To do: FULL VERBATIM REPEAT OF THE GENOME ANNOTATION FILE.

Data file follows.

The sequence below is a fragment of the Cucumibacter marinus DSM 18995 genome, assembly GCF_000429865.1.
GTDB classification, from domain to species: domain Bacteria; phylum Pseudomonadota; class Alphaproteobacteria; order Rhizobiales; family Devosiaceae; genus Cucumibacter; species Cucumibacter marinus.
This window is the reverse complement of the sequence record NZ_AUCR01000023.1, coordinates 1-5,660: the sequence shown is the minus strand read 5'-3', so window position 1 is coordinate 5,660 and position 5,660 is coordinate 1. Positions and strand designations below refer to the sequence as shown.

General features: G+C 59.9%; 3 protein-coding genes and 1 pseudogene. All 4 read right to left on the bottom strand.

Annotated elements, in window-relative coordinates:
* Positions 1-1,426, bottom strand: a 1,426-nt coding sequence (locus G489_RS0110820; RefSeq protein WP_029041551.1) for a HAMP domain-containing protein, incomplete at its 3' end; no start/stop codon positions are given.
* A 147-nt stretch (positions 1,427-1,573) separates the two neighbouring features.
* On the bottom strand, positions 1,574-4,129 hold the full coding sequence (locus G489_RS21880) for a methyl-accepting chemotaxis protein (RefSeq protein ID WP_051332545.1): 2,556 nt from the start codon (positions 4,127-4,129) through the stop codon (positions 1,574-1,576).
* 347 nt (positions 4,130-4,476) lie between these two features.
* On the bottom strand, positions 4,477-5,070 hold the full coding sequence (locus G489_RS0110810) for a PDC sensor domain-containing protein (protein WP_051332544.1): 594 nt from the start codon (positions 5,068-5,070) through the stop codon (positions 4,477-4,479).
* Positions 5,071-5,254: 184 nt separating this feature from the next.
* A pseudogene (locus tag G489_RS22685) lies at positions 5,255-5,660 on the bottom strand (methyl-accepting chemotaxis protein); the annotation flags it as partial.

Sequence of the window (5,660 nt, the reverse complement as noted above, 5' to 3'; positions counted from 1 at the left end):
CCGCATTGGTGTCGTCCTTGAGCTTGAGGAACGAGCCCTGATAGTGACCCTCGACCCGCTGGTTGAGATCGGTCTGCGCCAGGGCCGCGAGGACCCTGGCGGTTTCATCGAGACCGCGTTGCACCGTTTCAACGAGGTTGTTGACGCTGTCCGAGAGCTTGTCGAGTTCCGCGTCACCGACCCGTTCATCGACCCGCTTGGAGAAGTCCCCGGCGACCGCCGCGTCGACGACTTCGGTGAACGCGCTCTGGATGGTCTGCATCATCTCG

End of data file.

The sequence below is a fragment of the Cucumibacter marinus DSM 18995 genome, assembly GCF_000429865.1.
GTDB classification, from domain to species: domain Bacteria; phylum Pseudomonadota; class Alphaproteobacteria; order Rhizobiales; family Devosiaceae; genus Cucumibacter; species Cucumibacter marinus.
This window is the reverse complement of the sequence record NZ_AUCR01000023.1, coordinates 1-5,660: the sequence shown is the minus strand read 5'-3', so window position 1 is coordinate 5,660 and position 5,660 is coordinate 1. Positions and strand designations below refer to the sequence as shown.

General features: G+C 59.9%; 3 protein-coding genes and 1 pseudogene. All 4 read right to left on the bottom strand.

Annotated elements, in window-relative coordinates:
* Positions 1-1,426, bottom strand: a 1,426-nt coding sequence (locus G489_RS0110820; RefSeq protein WP_029041551.1) for a HAMP domain-containing protein, incomplete at its 3' end; no start/stop codon positions are given.
* A 147-nt stretch (positions 1,427-1,573) separates the two neighbouring features.
* On the bottom strand, positions 1,574-4,129 hold the full coding sequence (locus G489_RS21880) for a methyl-accepting chemotaxis protein (RefSeq protein ID WP_051332545.1): 2,556 nt from the start codon (positions 4,127-4,129) through the stop codon (positions 1,574-1,576).
* 347 nt (positions 4,130-4,476) lie between these two features.
* On the bottom strand, positions 4,477-5,070 hold the full coding sequence (locus G489_RS0110810) for a PDC sensor domain-containing protein (protein WP_051332544.1): 594 nt from the start codon (positions 5,068-5,070) through the stop codon (positions 4,477-4,479).
* Positions 5,071-5,254: 184 nt separating this feature from the next.
* A pseudogene (locus tag G489_RS22685) lies at positions 5,255-5,660 on the bottom strand (methyl-accepting chemotaxis protein); the annotation flags it as partial.

Sequence of the window (5,660 nt, the reverse complement as noted above, 5' to 3'; positions counted from 1 at the left end):
CCGCATTGGTGTCGTCCTTGAGCTTGAGGAACGAGCCCTGATAGTGACCCTCGACCCGCTGGTTGAGATCGGTCTGCGCCAGGGCCGCGAGGACCCTGGCGGTTTCATCGAGACCGCGTTGCACCGTTTCAACGAGGTTGTTGACGCTGTCCGAGAGCTTGTCGAGTTCCGCGTCACCGACCCGTTCATCGACCCGCTTGGAGAAGTCCCCGGCGACCGCCGCGTCGACGACTTCGGTGAACGCGCTCTGGATGGTCTGCATCATCTCG